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Apple's iPhone Isn't the Mobile Phone 'For the Rest of Us'

- 2007.06.29

Bong! . . . :-) . . . Welcome to Macintosh!

Over the years, there have been many revolutionary, breakthrough products.

What defined them as being revolutionary, breakthrough products? Innovation was one factor. Others include seizing an opportunity to reach the masses, not being afraid to try something different, and good old fashioned being at the right place at the right time with the right product.

When you think of the computer industry, you naturally think of Apple in regards to great products and innovation. They've had numerous successes - and numerous failures. Their most recent success? The iPod. The iPod was successful in part due to the points mentioned above.

World, Meet iPhone...

Is the iPhone revolutionary? Absolutely.

Will it have an impact on the cell phone market due to its innovation? Most definitely.

Will it reach out and grab the masses? Nope, nada, not gonna happen - at least not with the rules as Apple has set.

It's a shame, because the iPhone definitely has the potential to change the world, or at least change the way we look at cell phones.

This is vaguely reminiscent to what Apple thought the Lisa (and later the Macintosh) would accomplish when it entered the market in 1983. It had enormous potential to completely reach out and grab the masses.

Why didn't it? Too restrictive, very little software, and $10,000 price, to name a few things.

Fast forward to the iPhone. Again: too restrictive, very little software, and it commands too much of a premium price-wise, to name a few things.

There are three major things among a lot of things that make me question the iPhone making a big splash:

  1. Price: $499 for a base price (4 gig model). $599 for the 8 gig model.
    Most people will not buy a cell phone for $500 - no way. Sure, it's revolutionary, but ching-ching is still the name of the game here. To be fair, the iPod was also expensive in the beginning, before it gained the acceptance of the masses. In a world where cell phone's are cheap commodities that are replaced at will, $500 for a cell phone? Strike one.
  2. Limited to one carrier.
    Notice I'm not mentioning AT&T specifically. It's just wrong to limit a phone to one carrier, no matter who it is. This limits choice and therefore limits the appeal to the masses. While it's understandable why Apple would take this position in the computer industry with the Mac, and perhaps even with the iPod, this will not work in the cell phone industry. Take into account the many people who are already locked in with their cell phone provider of choice. Maybe they'd love to get in on the iPhone goodness, but they can't. Strike two.
  3. No prepaid option.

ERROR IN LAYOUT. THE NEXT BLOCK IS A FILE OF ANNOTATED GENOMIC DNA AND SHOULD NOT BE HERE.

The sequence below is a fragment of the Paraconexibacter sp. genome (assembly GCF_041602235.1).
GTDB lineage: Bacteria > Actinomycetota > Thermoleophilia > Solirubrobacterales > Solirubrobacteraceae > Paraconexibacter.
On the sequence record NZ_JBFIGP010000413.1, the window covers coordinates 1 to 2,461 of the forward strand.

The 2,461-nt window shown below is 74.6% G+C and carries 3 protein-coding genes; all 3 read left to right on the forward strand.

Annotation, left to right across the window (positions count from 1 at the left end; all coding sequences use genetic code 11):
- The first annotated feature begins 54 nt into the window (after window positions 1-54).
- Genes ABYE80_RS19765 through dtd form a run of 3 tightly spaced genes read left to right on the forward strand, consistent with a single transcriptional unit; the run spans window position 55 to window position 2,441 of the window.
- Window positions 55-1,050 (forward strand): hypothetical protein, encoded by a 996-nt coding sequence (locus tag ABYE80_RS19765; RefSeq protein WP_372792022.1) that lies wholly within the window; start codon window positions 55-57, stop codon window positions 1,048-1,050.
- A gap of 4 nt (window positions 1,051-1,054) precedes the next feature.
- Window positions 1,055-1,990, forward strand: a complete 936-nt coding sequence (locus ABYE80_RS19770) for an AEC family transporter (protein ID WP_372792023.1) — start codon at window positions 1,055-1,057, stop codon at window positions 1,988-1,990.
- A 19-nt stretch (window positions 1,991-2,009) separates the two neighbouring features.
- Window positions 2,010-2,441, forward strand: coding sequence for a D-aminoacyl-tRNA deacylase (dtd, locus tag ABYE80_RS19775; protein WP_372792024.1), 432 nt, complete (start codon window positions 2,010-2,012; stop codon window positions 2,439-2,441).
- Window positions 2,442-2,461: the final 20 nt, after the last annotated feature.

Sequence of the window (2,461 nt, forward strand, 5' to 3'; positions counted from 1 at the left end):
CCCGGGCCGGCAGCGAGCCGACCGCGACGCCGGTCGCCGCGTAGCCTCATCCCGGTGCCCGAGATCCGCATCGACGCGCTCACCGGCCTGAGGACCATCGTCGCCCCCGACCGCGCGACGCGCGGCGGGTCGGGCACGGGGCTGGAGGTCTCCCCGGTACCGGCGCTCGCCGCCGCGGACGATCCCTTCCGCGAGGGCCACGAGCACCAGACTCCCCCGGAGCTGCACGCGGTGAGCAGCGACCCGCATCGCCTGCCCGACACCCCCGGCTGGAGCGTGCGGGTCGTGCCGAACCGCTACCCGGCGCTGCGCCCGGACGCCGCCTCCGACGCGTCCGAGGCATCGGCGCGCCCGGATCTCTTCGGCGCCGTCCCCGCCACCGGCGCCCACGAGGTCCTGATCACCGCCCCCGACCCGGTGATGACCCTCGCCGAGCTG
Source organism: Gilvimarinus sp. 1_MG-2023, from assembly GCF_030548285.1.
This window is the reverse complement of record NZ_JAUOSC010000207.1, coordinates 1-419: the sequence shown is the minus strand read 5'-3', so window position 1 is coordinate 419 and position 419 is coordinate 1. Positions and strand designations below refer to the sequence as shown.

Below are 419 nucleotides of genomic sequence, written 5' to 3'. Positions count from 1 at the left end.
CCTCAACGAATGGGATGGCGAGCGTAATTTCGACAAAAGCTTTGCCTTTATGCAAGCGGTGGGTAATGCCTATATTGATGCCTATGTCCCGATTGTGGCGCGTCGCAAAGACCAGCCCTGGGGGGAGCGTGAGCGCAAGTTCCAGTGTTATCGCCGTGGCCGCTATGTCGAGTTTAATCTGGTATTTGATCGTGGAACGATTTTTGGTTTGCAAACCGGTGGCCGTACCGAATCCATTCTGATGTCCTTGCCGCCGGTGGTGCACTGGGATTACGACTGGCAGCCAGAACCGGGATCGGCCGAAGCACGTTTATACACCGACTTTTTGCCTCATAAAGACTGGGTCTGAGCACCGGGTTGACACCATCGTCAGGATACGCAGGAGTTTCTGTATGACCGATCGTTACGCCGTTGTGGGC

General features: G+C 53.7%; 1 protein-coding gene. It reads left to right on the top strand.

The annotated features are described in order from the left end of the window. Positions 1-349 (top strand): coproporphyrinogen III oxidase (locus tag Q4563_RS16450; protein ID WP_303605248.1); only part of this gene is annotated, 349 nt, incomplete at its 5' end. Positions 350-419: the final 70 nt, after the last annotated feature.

Let's face it. We're locked into contracts with just about anything these days. You can rarely get away from it. With most cell phones, however, you at least have the option for prepaid or "pay as you go" service. No joy in the case of the iPhone. You're locked into a two-year agreement. A lot can happen in two years. Oh, if that's not enough to deter you, think of this: If you cancel early, you get to pay a lovely parting fee of $175. That's a over a third of the cost of the basic iPhone! Strike three, you're out!

I have many other problems with the iPhone. The price plans are much too expensive for most people on a budget. $59.99 to start out with, yuck. I can already hear the complainers.

"But you get unlimited email and Web access, roll-over minutes, 200 SMS text messages, visual voicemail, mobile-to mobile, and 450 minutes for that price. ($79.99 for 900 minutes and $99.99 for 1350 minutes.) What's wrong with that?"

A lot of people don't need all that jazz, especially if they're on a budget. Keep it simple and keep it affordable, please. You have to have iPhone activated to use all the features.

And that's another thing - you need to pay an activation fee of $36. Personally, I don't know anyone who would buy the iPhone just to act as a widescreen iPod, but I'm sure there are such people out there.

Bottom line: I'm amazed at what the iPhone is. Apple has pulled off another truly wonderful feat. One of the biggest reasons I want the iPhone to succeed is to bring more attention to the Mac.

The iPhone clearly is a winner innovation wise, but it's sad to think that Apple has insured it won't reach the masses by offering it only to the higher echelons. I guess us little people will have to settle for our disposable cell phones with their clunky, awkward user interfaces and physical buttons until Apple wakes up and markets the iPhone as the phone for "the rest of us." LEM

Editor's note: We have divided opinions about the iPhone here at Low End Mac, and we'll be sharing more of them with you after our summer holidays. See you on July 12. Dan Knight, publisher

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